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Archive | July, 2011

Sneak Peek of the Week of July 31st, 2011

31 Jul

July 31, 2011

OBEY!

We’ll kick off the week with the secret origin of a super-villain and follow it up with an ethical debate. There will be a new Picture Postcard from the “I was in the right place at the right time” category, and since Imponderable Week went over so well, we’ll kick off a series of Friday Imponderables. All this, a Saturday Comics featuring super-heric cats and dogs, and more, next week on Mr. Blog’s Tepid Ride.

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The Saturday Comics: Pete the Tramp

30 Jul

July 30, 2011

The World English Dictionary defines a tramp as “a person who travels about on foot, usually with no permanent home, living by begging or doing casual work.” They can be easily distinguished from bums or hobos as a bum is “a disreputable loafer or idler” and a hobo is “a migratory worker, especially an unskilled laborer.” OK, maybe it isn’t that easy to distinguish them after all. I think if you find one hopping a train it is a tramp, walking along with all his possessions tied in a handkerchief on the end of a stick it is a hobo, and sleeping on a park bench it is a bum. It is kind of like Big Foot. Spot one in the Pacific Northwest and he’s called a Sasquatch, spot one in South and he’s a Skunk ape. But tramp, hobo, or Sasquatch, whatever you call them, they probably won’t smell very good.

Which brings us to Pete The Tramp.

Pete the Tramp was a comic strip by Clarence D. Russell. It began in 1932 and ran for more than three decades. Howard Eugene Wilson, in the Harvard Educational Review, described the strip’s title character as “a hobo with a gentleman’s instincts.”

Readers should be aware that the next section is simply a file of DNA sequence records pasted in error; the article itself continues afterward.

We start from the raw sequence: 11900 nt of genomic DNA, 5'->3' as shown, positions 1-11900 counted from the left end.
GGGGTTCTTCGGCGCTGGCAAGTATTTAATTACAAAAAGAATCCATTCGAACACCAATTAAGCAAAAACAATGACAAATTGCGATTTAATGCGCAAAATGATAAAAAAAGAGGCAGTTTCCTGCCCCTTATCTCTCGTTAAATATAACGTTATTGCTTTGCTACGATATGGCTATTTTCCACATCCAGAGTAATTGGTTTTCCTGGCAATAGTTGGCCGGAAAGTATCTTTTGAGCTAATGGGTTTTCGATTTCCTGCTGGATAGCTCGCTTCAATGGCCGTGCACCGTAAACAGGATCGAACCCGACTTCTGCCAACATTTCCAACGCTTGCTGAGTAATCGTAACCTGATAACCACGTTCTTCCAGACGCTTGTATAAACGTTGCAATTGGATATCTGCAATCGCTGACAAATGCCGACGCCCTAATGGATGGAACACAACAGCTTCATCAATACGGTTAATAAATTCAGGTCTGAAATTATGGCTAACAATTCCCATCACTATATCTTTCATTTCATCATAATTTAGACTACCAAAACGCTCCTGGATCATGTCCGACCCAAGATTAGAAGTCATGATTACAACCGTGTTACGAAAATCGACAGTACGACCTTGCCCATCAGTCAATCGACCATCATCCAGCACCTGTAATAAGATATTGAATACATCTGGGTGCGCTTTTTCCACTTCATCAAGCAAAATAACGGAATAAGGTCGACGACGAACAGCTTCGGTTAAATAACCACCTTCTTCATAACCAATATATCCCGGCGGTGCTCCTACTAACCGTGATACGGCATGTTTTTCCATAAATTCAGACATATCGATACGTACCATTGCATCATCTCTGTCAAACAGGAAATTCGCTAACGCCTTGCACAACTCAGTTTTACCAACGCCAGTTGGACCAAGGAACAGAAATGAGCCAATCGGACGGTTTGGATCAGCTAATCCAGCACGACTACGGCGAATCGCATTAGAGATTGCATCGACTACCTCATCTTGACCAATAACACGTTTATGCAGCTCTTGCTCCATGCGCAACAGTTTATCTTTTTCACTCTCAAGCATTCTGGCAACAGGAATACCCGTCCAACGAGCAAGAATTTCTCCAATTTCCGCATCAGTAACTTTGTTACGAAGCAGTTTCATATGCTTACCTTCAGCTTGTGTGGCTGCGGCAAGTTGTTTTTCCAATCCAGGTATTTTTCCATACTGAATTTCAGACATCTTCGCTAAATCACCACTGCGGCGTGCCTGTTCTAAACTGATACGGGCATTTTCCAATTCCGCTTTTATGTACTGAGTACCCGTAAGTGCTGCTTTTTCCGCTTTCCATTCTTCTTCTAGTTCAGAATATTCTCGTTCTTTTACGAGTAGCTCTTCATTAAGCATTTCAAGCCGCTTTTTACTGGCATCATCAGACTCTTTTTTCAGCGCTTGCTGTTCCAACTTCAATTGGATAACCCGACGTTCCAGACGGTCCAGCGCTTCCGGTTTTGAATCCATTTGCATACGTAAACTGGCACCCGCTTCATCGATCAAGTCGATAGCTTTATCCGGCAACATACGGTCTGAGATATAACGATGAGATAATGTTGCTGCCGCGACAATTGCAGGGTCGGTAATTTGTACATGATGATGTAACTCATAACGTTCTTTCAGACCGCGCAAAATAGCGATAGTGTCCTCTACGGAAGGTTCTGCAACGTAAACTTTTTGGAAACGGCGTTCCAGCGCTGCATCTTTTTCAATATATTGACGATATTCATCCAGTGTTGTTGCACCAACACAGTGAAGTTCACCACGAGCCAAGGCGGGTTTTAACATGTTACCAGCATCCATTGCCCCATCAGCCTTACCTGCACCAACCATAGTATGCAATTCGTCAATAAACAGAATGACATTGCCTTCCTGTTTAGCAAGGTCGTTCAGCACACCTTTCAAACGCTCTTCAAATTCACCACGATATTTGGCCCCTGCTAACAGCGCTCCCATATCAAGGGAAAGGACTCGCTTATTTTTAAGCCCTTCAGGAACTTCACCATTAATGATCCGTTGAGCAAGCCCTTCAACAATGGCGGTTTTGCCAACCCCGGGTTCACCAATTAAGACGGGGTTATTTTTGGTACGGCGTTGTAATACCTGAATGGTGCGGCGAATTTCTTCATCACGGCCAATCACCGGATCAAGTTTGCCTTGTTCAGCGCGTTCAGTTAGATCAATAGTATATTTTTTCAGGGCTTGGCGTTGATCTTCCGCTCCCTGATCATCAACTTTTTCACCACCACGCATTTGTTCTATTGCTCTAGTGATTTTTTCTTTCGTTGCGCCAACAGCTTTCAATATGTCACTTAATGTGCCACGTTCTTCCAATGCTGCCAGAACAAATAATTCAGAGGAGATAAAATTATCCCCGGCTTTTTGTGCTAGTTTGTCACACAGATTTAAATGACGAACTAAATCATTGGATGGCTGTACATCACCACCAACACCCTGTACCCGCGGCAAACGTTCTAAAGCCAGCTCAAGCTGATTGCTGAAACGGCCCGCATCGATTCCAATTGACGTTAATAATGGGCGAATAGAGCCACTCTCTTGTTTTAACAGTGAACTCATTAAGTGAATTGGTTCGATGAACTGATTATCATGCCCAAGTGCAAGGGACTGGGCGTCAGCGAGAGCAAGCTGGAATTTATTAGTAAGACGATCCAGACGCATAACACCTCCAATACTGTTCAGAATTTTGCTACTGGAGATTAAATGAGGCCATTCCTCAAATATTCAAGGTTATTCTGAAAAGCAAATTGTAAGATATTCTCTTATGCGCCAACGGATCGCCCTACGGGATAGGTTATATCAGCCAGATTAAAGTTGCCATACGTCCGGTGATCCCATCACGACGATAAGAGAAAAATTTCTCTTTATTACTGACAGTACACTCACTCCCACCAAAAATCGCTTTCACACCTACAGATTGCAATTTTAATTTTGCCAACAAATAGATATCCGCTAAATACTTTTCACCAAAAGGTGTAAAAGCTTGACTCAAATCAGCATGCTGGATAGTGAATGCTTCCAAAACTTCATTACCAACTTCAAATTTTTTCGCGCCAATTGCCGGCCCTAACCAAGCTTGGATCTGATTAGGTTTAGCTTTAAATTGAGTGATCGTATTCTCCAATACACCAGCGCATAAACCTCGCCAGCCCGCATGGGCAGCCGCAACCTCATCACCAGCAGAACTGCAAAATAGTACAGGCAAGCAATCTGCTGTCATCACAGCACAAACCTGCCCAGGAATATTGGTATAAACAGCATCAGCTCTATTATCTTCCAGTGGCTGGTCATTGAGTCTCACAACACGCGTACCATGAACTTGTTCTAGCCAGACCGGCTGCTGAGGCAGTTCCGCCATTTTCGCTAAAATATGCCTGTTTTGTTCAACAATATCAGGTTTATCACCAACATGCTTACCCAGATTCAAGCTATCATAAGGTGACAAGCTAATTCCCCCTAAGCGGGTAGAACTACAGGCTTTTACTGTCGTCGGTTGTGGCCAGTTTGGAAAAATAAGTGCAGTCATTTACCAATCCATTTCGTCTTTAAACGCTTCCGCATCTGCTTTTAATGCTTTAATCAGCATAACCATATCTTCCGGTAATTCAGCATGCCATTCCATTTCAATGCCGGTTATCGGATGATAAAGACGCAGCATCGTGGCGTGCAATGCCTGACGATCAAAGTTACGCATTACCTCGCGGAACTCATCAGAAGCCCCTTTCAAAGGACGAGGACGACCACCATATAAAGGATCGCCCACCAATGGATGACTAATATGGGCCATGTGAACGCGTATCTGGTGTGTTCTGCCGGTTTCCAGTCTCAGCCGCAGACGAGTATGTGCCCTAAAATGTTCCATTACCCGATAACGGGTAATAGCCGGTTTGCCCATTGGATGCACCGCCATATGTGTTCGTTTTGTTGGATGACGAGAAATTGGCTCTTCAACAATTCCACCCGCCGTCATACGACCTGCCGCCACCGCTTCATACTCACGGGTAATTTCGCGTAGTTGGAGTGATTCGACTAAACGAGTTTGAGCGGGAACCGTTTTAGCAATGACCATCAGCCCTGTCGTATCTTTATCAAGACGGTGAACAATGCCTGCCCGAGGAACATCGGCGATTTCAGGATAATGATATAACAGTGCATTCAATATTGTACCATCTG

Wait- Pete the Tramp was a hobo? I give up.

From the wonderful resource Toonopedia.com:

Pete was like most fictional tramps of the time in that he moved around a lot, was always looking for a handout, did an occasional odd job when he couldn’t avoid it, and was generally disreputable. But he didn’t resemble the worst of them, i.e., wasn’t violent or a sneak thief—except the latter, but not very often and never for anything of great value. Pete was often seen in the company of a small yellow dog of indeterminate breed, whom he addressed as Boy. Under the name Pete’s Pup, the dog was the star of the Sunday page’s topper during the first couple of years. Pete’s strip was popular during the Depression and still maintained reasonable circulation after that period’s end made his situation less excusable.

Ladies and Gentlemen, Pete the Tramp. 

Snorky was another Pete The Tramp Topper.

Before you go, this little nugget of information came from where most stinky little nuggets come from, wikipedia: The Further Adventures of Pete the Tramp (1944) was a live-action stag film which stole Russell’s character and put him in an erotic situation.

You can’t see me but I am shaking my head in disbelief.

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